Gas Prices Dip Despite Sandy-Related Refinery Problems
NATIONAL REPORT-- U.S. gasoline and heating oil futures fell Tuesday, dropping from pre- Hurricane Sandy highs as several key East Coast refineries and pipelines restored operations. Traders anticipate a big drop in demand for fuel following the devastating storm.
According to several media reports, East Coast refineries reported flooding and power outages, however, as of Tuesday, most of the region's refineries appear to have emerged mostly unscathed by the storm. Meanwhile, several traders pulled back on the risk premium that had driven up prices for three days ahead of the storm as fears of supply problems eased.
Traders instead focused on what they expect will be diminished demand for transportation fuel as many of the region's airports, shipyards, rails and highways remain paralyzed by the storm.
"The demand destruction may be the biggest since right after the attacks of September 11," Phil Flynn, an analyst at Price Futures Group in Chicago, told Reuters.
U.S. crude oil inventories rose 2.1 million barrels last week, according to the industry group American Petroleum Institute (API) -- more than consensus analyst expectations. Gasoline stocks fell 173,000 barrels and distillate stockpiles decreased 2.6 million barrels, the API said.
The U.S. Energy Department said it was delaying the Energy Information Administration's weekly oil inventory report at least until Thursday, depending on the extent of the storm damage.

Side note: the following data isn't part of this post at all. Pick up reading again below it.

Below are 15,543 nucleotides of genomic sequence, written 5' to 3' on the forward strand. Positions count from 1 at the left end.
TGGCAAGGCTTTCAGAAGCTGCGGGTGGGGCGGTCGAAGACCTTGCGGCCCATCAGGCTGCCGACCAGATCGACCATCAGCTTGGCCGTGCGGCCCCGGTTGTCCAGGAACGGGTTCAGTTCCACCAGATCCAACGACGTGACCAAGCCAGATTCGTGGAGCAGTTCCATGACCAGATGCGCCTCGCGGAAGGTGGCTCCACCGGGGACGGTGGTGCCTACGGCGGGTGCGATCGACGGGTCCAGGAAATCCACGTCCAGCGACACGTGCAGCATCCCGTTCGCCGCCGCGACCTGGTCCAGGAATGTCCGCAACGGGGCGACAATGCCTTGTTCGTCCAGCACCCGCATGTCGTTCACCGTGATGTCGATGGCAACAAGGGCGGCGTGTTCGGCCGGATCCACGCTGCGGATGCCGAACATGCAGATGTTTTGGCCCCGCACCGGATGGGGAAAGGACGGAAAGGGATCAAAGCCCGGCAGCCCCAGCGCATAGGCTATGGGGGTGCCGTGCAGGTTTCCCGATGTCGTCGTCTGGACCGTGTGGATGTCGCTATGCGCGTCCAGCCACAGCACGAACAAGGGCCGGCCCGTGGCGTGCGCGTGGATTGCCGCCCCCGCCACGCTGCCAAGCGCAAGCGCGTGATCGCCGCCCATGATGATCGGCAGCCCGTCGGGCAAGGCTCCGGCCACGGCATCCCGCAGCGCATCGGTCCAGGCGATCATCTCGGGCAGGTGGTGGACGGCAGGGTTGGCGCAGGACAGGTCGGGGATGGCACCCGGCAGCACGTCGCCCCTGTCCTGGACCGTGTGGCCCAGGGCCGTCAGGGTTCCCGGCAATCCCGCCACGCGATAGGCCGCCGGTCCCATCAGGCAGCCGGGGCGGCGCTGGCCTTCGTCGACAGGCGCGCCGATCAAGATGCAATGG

Last year, Hurricane Irene also struck the Northeast, forcing refiners to pause operations; at the time, refinery outages were short-lived and fuel production recovered quickly. The difference with the current situation is that this year's storm went directly over the East Coast's main refining hub, whereas Irene landed further north, and the disruption comes at a moment when stocks for light products such as gasoline are low by historical standards, said analysts with BNP Paribas.
But enough refiners are restarting their plants after the storm that any supply crunches will be isolated instances, Andrew Lipow, president of consulting firm Lipow Oil Associates, told Fox Business News.
"We should be in fairly good shape," Lipow said. "We have supply returning to the East Coast, supply from imports waiting to come back in, and we have lost a significant amount of demand in the New York-Washington, D.C., corridor."
According to the AAA Fuel Gauge, regular retail gasoline in New York was selling for $3.931 a gallon, up from $3.928 a gallon on Monday.